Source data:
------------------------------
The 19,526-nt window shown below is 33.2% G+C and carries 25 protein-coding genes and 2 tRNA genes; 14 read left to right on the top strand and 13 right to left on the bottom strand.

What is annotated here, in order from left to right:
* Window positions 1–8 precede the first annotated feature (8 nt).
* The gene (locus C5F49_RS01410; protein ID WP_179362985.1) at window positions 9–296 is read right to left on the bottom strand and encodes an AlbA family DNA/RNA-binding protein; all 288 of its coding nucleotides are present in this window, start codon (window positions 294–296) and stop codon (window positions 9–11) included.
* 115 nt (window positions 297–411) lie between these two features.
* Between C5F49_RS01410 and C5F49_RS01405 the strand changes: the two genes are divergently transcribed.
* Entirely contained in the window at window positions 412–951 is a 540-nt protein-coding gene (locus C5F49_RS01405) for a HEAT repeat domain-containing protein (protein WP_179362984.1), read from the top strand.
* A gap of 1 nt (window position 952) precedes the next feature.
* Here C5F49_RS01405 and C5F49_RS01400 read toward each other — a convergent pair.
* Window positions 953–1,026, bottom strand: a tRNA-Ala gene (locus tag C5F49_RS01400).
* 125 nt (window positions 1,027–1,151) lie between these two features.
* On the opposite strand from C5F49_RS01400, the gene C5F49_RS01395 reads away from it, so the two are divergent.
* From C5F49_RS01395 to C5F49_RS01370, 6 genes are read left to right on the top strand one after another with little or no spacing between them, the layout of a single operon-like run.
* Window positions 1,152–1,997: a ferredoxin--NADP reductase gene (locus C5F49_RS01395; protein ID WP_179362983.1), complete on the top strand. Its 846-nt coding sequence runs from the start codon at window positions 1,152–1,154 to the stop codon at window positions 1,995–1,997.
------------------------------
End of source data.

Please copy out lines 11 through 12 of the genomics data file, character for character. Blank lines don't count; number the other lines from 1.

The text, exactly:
* 125 nt (window positions 1,027–1,151) lie between these two features.
* On the opposite strand from C5F49_RS01400, the gene C5F49_RS01395 reads away from it, so the two are divergent.